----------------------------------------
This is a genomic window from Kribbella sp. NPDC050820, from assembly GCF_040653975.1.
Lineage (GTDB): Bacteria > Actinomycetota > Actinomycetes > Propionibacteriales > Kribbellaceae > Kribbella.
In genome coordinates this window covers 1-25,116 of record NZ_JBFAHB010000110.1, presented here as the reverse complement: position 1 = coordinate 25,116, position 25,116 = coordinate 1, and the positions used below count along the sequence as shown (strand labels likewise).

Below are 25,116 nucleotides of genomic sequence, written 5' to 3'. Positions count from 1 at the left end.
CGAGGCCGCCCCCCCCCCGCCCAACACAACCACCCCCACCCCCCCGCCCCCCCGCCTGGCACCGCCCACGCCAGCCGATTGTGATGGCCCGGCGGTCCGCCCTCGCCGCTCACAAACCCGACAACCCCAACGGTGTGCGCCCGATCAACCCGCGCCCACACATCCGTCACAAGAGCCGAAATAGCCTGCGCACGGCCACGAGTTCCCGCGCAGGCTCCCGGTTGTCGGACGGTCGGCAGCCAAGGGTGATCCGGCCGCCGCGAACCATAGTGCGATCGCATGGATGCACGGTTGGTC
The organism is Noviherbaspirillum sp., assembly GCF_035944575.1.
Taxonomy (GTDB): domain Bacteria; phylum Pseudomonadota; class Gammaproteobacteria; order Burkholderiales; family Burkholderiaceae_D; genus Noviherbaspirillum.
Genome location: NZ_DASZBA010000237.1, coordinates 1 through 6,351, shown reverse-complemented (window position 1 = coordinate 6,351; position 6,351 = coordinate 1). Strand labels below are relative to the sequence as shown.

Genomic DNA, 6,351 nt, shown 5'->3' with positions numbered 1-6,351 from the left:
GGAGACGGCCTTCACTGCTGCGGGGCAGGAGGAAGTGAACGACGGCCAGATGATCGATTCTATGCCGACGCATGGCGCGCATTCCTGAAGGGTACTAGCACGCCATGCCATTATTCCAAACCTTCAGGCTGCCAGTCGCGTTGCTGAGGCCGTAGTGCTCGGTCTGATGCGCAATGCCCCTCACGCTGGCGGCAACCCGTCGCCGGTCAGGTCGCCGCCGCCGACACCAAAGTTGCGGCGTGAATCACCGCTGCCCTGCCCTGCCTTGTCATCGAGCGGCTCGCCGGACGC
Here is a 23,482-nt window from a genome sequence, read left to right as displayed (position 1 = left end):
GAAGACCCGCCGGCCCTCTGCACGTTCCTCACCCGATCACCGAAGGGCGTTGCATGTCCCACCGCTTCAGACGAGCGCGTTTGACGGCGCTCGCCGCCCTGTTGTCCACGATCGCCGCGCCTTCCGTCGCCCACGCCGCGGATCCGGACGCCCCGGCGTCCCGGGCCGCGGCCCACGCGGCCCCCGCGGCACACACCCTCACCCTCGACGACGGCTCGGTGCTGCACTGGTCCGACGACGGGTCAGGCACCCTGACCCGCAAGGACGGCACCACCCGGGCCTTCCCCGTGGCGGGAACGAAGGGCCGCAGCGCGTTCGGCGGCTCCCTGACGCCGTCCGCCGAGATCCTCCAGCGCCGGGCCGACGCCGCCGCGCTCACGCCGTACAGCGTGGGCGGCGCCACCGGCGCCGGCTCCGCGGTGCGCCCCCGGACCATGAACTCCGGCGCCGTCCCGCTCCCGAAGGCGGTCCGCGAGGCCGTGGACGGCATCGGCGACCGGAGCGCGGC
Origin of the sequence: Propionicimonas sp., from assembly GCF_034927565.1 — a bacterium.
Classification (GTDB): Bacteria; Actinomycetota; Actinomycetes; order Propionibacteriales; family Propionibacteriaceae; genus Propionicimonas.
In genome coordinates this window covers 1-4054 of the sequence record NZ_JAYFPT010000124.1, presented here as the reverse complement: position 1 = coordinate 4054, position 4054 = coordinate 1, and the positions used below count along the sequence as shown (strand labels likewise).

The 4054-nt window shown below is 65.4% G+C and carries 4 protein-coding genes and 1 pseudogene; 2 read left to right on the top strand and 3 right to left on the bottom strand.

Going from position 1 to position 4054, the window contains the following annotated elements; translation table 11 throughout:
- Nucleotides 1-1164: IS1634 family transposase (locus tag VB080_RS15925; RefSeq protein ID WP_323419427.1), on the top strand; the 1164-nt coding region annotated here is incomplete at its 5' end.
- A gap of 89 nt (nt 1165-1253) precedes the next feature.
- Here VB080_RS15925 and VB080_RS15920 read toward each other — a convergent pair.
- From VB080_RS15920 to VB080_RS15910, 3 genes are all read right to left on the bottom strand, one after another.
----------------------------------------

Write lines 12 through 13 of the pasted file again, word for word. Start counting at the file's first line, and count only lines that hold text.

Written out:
GAAGACCCGCCGGCCCTCTGCACGTTCCTCACCCGATCACCGAAGGGCGTTGCATGTCCCACCGCTTCAGACGAGCGCGTTTGACGGCGCTCGCCGCCCTGTTGTCCACGATCGCCGCGCCTTCCGTCGCCCACGCCGCGGATCCGGACGCCCCGGCGTCCCGGGCCGCGGCCCACGCGGCCCCCGCGGCACACACCCTCACCCTCGACGACGGCTCGGTGCTGCACTGGTCCGACGACGGGTCAGGCACCCTGACCCGCAAGGACGGCACCACCCGGGCCTTCCCCGTGGCGGGAACGAAGGGCCGCAGCGCGTTCGGCGGCTCCCTGACGCCGTCCGCCGAGATCCTCCAGCGCCGGGCCGACGCCGCCGCGCTCACGCCGTACAGCGTGGGCGGCGCCACCGGCGCCGGCTCCGCGGTGCGCCCCCGGACCATGAACTCCGGCGCCGTCCCGCTCCCGAAGGCGGTCCGCGAGGCCGTGGACGGCATCGGCGACCGGAGCGCGGC
Origin of the sequence: Propionicimonas sp., from assembly GCF_034927565.1 — a bacterium.